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national boundaries, raising profound issues about the structures, values and framing of contemporary society… This catastrophic and ongoing failure of market economics and the laissez-faire rhetoric accompanying it (unfettered choice, deregulation and so on) could provide an opportunity to think differently about climate change… It is in this rapidly evolving context that the science underpinning climate change is being conducted and its findings communicated. This is an opportunity that should and must be grasped. Liberate the science from the economics, finance and austrology, stand by the conclusions however uncomfortable. But this is still not enough. In an increasingly interconnected world where the whole — the system — is often far removed from the sum of its parts, we need to be less afraid of making academic judgements. Not unsubstantiated opinions and prejudice, but applying a mix of academic rigour, courage and humility to bring new and interdisciplinary insights into the emerging era. Leave the market economists to fight among themselves over the right price of carbon — let them relive their groundhog day if they wish. The world is moving on and we need to have the audacity to think differently and conceive of alternative futures.”

Anderson is the Deputy Director of the Tyndall Centre for Climate Change Research, which in late 2013 is hosting a Radical Emission Reduction Conference, whose purpose is described as:
Today, in 2013, we face an unavoidably radical future. We either continue with rising emissions and reap the radical repercussions of severe climate change, or we acknowledge that we have a choice and pursue radical emission reductions: No longer is there a non-radical option. Moreover, low-carbon supply technologies cannot deliver the necessary rate of emission reductions – they need to be complemented with rapid, deep and early reductions in energy consumption – the rationale for this conference.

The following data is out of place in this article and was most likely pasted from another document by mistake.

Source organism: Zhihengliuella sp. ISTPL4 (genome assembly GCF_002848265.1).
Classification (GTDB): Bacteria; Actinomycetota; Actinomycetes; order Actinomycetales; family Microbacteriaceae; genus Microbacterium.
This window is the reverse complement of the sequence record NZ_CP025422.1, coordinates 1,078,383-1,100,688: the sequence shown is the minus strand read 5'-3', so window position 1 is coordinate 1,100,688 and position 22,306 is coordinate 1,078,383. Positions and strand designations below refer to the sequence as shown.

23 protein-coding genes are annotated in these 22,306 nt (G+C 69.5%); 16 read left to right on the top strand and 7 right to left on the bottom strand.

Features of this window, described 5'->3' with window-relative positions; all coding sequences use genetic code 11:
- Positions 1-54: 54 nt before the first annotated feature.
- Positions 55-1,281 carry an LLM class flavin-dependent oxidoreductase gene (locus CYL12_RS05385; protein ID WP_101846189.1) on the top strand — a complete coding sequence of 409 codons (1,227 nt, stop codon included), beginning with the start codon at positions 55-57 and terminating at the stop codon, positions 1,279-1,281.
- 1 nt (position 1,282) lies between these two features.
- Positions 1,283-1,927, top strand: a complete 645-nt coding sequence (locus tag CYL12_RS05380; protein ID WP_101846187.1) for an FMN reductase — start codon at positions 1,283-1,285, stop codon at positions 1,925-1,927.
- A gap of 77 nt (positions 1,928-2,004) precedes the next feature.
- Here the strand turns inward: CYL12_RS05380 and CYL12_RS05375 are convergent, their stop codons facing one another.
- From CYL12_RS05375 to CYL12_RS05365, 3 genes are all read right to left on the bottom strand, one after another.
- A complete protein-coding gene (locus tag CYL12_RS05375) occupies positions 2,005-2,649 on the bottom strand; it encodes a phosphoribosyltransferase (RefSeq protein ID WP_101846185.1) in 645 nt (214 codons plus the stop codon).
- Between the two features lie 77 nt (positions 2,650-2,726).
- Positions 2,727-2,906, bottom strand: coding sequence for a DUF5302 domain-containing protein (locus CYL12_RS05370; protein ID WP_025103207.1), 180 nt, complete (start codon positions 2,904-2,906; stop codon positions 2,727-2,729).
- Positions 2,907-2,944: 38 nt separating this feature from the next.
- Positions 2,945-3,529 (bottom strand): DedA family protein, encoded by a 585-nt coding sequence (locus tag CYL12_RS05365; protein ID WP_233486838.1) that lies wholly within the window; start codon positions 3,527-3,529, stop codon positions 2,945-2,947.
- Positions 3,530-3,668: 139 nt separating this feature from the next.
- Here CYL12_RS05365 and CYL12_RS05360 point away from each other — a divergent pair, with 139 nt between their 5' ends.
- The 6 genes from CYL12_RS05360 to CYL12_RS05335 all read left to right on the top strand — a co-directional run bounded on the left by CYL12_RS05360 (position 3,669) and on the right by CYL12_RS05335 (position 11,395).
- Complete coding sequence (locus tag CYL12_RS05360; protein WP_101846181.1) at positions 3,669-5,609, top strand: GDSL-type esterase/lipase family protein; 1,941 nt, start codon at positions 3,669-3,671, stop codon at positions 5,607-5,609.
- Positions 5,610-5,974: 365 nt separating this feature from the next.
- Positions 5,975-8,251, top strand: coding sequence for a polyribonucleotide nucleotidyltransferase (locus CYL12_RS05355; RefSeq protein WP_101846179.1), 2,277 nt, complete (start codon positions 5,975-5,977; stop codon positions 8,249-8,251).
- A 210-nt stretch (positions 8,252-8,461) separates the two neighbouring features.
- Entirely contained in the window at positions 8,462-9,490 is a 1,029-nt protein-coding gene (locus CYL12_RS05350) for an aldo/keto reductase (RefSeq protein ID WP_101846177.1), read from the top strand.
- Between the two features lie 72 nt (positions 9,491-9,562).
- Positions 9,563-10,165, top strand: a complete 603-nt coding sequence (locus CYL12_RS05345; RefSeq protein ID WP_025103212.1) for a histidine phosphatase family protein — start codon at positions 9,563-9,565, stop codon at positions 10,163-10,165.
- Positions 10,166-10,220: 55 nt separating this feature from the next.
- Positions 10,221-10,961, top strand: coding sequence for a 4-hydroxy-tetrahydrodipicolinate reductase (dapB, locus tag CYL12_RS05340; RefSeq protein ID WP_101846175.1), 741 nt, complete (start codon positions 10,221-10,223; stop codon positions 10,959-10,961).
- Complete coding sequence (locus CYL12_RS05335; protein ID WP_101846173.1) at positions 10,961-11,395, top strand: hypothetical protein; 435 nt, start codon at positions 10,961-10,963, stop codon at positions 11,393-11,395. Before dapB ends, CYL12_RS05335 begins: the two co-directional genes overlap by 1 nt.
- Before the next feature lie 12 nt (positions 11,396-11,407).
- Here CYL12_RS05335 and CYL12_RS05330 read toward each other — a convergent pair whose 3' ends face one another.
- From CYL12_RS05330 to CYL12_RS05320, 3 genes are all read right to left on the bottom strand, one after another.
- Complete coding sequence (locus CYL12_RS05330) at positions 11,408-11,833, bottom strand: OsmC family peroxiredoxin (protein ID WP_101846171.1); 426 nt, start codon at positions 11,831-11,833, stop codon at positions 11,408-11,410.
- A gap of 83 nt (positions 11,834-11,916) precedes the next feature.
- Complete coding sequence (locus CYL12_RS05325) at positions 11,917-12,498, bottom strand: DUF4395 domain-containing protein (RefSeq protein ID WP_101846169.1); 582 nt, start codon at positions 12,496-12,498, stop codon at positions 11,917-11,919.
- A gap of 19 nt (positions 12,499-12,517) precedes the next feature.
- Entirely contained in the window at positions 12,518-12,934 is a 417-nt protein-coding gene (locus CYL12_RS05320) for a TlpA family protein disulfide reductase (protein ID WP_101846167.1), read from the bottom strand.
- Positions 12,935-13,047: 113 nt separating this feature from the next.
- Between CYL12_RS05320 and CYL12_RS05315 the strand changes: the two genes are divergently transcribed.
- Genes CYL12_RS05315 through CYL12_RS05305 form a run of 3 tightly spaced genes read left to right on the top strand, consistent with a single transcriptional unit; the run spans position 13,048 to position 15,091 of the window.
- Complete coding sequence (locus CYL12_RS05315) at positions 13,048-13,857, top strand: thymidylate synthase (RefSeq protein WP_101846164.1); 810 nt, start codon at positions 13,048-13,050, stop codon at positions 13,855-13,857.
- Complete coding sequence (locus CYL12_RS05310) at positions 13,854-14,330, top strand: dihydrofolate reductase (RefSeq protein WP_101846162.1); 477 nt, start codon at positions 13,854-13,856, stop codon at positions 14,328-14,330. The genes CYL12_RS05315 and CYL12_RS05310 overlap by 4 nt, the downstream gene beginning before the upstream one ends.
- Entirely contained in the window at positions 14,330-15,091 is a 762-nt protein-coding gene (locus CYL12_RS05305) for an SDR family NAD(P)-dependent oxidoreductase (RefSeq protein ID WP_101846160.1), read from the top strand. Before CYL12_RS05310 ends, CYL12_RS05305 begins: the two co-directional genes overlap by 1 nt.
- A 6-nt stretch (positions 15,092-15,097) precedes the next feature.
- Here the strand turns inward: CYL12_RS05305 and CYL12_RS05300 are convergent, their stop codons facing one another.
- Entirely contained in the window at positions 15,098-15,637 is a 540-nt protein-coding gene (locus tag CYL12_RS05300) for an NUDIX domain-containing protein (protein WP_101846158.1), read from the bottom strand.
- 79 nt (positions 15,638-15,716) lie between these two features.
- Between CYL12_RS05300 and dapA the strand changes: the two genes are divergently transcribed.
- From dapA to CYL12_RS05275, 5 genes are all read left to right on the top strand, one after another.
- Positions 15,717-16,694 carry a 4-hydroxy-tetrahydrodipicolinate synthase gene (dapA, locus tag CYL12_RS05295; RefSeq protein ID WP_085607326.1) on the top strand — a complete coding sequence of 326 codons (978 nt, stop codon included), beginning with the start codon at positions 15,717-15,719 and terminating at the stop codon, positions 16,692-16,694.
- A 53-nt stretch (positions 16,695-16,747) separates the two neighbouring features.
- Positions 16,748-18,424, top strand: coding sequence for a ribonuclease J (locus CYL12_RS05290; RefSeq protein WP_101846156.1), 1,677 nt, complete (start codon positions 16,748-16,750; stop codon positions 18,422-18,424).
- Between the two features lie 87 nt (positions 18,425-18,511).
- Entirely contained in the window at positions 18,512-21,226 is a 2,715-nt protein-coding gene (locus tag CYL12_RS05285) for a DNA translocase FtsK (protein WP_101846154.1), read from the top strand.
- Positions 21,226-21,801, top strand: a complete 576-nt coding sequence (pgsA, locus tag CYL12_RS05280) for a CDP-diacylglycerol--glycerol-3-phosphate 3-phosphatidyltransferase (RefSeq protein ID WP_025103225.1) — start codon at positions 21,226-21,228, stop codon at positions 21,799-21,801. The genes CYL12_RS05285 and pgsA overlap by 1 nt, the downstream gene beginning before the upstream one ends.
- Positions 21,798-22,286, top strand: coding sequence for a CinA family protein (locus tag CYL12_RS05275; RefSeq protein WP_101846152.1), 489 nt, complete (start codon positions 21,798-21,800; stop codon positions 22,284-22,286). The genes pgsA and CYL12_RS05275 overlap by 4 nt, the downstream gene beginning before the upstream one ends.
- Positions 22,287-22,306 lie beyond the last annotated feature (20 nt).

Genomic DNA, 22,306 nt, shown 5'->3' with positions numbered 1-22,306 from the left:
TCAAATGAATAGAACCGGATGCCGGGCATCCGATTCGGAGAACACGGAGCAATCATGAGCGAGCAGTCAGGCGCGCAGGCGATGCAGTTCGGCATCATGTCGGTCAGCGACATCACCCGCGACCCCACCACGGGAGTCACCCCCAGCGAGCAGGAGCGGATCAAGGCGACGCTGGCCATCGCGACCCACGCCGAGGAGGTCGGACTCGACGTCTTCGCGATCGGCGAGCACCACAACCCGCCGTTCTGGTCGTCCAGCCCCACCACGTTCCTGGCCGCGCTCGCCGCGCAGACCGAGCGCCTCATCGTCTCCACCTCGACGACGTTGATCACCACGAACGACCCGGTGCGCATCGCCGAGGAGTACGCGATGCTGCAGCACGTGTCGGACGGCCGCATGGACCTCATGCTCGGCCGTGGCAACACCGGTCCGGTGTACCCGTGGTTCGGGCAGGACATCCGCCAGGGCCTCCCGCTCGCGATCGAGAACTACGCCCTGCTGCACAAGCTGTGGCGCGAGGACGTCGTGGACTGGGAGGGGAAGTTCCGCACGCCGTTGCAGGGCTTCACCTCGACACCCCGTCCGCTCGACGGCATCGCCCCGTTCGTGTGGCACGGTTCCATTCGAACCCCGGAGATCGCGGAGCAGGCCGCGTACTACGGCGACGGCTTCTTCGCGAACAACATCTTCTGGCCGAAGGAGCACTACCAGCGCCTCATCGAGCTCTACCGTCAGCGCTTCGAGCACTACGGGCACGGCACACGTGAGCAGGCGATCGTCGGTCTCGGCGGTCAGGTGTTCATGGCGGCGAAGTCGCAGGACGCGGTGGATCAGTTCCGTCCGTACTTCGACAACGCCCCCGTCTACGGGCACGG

To repeat: “…we face an unavoidably radical future… no longer is there a non-radical option.” Can this phrase help liberate us from the prevailing climate policy-making paradigm, from which no further hope can be wrung? In 2008, in a statement for the book Climate Code Red I authored with Philip Sutton, James Hansen wrote:
We must begin to move rapidly to the post-fossil fuel clean energy system. Moreover, we must remove some carbon that has collected in the atmosphere since the Industrial Revolution. This is the story that ‘Climate Code Red’ tells with conviction. It is a compelling case for recognising, as the UN secretary-general has said, that we face a climate emergency.

And what would a radical, emergency-action option look like, and why it is absolutely necessary as the last, best hope we have? We described some of its features in Climate Code Red, as has Paul Gilding in his 2011 book, The Great Disruption. And this year, Delina and Diesendorf (2013) published research from the University of NSW on the question: “Is wartime mobilisation a suitable policy model for rapid national climate mitigation?” In addition to stopping fossil fuel emissions, very large-scale carbon dioxide removal (CDR) would be a critical task, to reduce the level of atmospheric greenhouse. Can CDR be achieved at the size and scale required to help get us back to safety? A recent and very good survey of CDR options and technologies, their costs, effectiveness and environmental consequences has been just published by Caldeira, Bala et al. (2013). As well, it now seems clear that if we are to prevent the world tripping past a number of critical tipping points, some forms of geo-engineering such as solar radiation management (SRM) will be necessary in the short term. This would be an adjunct to a zero-emissions program and CDR, especially as the “global dimming” effect of aerosols is reduced as emissions fall. Here, too, Caldeira, Bala et al (2013) provide a useful survey, including the pitfalls, the challenging governance issues and the many “known unknowns”.